The ministry responsible for health and safety at work is the Federal Ministry of Labour and Social Affairs (Bundesministerium für Arbeit und Soziales – BMAS) at national level. However, the responsibility for monitoring compliance with health and safety laws and regulations lies with the 16 regional states (Länder) through their occupational safety authorities (Arbeitsschutzbehörden), although the structures and names of these bodies varies. Coordination among the regional states on these issues is provided through the State Committee for Occupational Safety, Health and Technology (Länderausschuss für Arbeitsschutz und Sicherheitstechnik – LASI).

 

However, these government bodies make up only one of the pillars of the German health and safety structure. The other pillar is provided by bodies providing insurance against accidents at work and occupational ill-health. Funded through obligatory contributions from employers, the occupational insurance associations (Berufsgenossenschaften) in the private sector and the accident funds (Unfallkassen) in the public sector have a statutory role in the prevention of accidents, occupational diseases and ill health at work. They issue regulations which employers are obliged to follow and carry out inspections to ensure compliance, as well as providing advice. Their umbrella body, the German Statutory Accident Insurance (Deutsche Gesetzliche Unfallversicherung – DGUV), which in 2007 brought together the private and public sector accident insurance providers in a single structure, coordinates work in the area of prevention.

 

The two pillars are brought together in the Joint German Occupational Safety and Health Strategy (Gemeinsame Deutsche Arbeitsschutzstrategie – GDA), which is developed by representatives of central government, the regional states and accident insurance providers. The National Occupational Safety and Health Conference (Nationale Arbeitsschutzkonferenz – NAK) is the decision-making body for the planning, coordination and evaluation of the measures set out in the strategy

 

Unions (and employers) play a major role in both pillars and in the national conference.

 

Within the government pillar, they are involved in advisory bodies of the Federal Ministry of Labour and Social Affairs, such as the committee on hazardous substances, the committee on biological agents and the committee on workplaces, which discuss changes to health and safety regulations. They are also involved at regional state level.

 

The play an even larger role within the accident insurance providers         (Unfallversicherungsträger), which are self-governing, with an equal number of representatives of employers and employees on their governing bodies. This includes the governing body of the umbrella organization, the DGUV. Unions and employers together decide on the budget, the level of contributions, prevention measures and all other issues.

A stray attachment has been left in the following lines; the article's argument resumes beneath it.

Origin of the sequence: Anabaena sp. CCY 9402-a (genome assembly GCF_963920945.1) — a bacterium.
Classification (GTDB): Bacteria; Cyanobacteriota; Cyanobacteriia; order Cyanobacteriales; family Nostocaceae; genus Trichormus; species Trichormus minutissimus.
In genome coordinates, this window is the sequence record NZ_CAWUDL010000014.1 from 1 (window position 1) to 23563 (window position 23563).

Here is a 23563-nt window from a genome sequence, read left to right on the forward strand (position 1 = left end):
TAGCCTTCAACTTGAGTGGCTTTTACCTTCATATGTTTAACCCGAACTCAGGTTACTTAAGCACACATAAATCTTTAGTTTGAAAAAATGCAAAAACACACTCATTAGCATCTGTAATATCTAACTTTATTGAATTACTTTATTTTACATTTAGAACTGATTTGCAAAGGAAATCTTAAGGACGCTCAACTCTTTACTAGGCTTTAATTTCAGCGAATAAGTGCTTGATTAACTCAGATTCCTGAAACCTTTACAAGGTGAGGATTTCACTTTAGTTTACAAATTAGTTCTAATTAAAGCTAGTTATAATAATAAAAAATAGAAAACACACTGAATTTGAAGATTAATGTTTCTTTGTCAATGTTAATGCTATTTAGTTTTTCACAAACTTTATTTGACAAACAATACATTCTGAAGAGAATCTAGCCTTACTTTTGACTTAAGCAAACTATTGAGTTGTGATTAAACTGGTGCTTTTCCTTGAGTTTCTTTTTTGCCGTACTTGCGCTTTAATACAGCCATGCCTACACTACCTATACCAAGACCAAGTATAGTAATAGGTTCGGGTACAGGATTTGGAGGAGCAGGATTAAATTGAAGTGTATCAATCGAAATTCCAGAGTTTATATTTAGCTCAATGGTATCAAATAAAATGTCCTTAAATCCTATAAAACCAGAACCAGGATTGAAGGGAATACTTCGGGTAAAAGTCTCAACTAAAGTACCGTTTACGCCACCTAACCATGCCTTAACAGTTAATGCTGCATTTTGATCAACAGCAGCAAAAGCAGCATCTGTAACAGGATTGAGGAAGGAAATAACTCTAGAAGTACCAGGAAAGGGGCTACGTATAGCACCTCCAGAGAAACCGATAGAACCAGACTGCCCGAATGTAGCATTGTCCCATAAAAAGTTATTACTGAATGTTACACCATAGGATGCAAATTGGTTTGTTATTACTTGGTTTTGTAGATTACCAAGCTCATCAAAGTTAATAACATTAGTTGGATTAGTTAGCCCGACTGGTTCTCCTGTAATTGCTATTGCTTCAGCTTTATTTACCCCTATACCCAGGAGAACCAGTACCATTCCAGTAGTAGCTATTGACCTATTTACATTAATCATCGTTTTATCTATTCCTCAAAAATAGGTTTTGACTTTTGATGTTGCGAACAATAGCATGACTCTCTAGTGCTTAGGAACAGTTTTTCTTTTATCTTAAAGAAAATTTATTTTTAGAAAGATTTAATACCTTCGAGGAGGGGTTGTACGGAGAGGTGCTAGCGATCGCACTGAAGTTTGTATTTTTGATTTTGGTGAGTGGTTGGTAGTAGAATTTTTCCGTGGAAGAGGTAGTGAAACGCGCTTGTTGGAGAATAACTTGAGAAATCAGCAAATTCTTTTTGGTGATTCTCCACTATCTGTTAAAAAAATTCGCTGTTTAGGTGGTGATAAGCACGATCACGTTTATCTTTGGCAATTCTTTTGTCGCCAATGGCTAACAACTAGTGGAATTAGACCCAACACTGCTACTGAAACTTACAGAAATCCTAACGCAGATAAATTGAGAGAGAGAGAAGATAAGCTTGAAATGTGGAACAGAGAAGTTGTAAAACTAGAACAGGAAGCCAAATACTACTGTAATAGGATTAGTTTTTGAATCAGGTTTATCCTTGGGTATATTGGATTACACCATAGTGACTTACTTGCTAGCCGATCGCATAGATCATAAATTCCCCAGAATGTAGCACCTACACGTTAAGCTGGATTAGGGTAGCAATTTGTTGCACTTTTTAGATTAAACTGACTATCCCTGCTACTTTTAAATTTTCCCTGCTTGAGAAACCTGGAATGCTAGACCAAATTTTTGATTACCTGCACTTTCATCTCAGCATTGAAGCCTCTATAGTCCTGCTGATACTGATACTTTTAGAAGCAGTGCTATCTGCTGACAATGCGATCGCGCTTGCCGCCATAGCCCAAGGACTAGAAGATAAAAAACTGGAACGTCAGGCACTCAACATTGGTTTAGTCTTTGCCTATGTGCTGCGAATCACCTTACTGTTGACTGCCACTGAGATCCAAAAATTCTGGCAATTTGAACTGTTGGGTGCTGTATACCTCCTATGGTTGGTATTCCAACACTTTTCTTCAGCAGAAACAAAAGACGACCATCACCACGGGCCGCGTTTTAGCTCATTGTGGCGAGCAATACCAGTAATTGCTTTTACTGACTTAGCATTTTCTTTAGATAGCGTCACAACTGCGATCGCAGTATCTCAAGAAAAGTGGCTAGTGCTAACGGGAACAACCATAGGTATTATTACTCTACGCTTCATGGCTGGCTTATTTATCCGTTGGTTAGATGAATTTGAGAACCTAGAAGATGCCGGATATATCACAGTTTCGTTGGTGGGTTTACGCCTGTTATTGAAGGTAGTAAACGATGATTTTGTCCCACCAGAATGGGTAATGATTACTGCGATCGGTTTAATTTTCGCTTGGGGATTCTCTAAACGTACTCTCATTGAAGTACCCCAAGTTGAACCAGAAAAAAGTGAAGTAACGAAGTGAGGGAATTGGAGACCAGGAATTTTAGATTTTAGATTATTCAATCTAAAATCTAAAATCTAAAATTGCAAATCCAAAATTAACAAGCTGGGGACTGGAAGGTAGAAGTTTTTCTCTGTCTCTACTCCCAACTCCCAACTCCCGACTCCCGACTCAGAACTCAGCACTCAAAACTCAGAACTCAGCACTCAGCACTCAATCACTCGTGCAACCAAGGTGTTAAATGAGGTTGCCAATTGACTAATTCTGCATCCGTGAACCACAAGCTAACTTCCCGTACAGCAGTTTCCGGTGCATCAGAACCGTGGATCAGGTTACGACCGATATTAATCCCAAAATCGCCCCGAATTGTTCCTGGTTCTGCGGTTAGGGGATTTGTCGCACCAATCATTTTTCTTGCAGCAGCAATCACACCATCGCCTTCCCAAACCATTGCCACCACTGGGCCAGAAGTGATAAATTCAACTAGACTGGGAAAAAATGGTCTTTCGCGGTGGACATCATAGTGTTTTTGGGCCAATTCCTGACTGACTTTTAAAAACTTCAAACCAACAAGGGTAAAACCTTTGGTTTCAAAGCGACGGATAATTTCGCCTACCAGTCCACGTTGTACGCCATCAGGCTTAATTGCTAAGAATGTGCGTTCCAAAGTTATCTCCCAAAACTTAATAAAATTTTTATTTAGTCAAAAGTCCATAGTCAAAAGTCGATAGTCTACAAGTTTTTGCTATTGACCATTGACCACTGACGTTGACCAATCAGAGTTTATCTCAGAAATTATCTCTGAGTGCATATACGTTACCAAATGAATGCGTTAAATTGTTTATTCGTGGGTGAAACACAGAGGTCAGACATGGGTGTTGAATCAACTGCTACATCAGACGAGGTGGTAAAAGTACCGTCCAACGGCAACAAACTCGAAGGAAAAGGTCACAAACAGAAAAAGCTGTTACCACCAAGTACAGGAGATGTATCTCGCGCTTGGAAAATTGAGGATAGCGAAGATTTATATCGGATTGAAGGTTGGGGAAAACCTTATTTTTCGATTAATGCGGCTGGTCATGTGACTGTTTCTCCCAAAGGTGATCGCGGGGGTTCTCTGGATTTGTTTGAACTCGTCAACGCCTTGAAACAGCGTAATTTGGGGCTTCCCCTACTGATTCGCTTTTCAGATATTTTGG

Finally both the unions and the employers have three seats on National Occupational Safety and Health Conference.[6]

 

German health and safety legislation now gives greater weight to psychosocial risks. The Occupational Safety and Health Act (ArbSchG) was changed in October 2013 and specifically refers to the need to organise work in a way which, as far as possible, avoids mental and physical risks to health (§ 4), and adds psychosocial risks at work (“psychische Belastungen bei der Arbeit”) as one of the issues that have to be taken into account when conducting a risk assessment (§ 5).

Key legislation

 

Act relating to Works Doctors, Safety Engineers and other Occupational Safety Experts (Occupational Safety Act) 1973

Works Constitution Act 1972

Social Code (VII)

Occupational Safety and Health Act 1996

 

Gesetz über Betriebsärzte, Sicherheitsingenieure und andere Fachkräfte für  Arbeitssicherheit (Arbeitssicherheitsgesetz – ASiG) 1973

Betriebsverfassungsgesetz (BVG)1972

Sozialgesetzbuch (SGB) VII

Arbeitsschutzgesetz (ArbSchG) 1996

[1] Each German regional state (Land) and the central government (Bund) has its own legislation governing staff councils. These pages are based on the legislation for central government (Bundespersonalvertretungsgesetz).

[2] DGUV Vorschrift 1, Deutsche Gesetzliche Unfallversicherung e.V

[3] Leitfaden zur Ermittlung der Anzahl der Sicherheitsbeauftragten in den Branchen Holz und Metall, Berufsgenossenschaft Holz und Metall, https://www.bghm.de/fileadmin/user_upload/Arbeitsschuetzer/Praxishilfen/Formulare/Pflichtenuebertragung/Leitfaden_Ermittlung_Anzahl_SiBa.pdf

[4] Leitfaden zur Ermittlung der Anzahl der Sicherheitsbeauftragten, Unfallversicherung Bund und Bahn, https://www.uv-bund-bahn.de/fileadmin/user_upload/9326.pdf 

[5] Second European Survey of Enterprises on New and Emerging Risks, European Agency for Safety and Health at Work, 2016

[6] For more information on the national context see  OSH system at national level – Germany by Simon Kaluza, OSH Wiki  https://oshwiki.eu/wiki/OSH_system_at_national_level_-_Germany

L. Fulton (2018) Health and safety representation in Europe. Labour Research Department and ETUI (online publication). Produced with the assistance of the Workers' Interest Group of the Advisory Committee for Safety and Health at Work (of the EU Commission). Online publication available at http://www.worker-participation.eu/National-Industrial-Relations.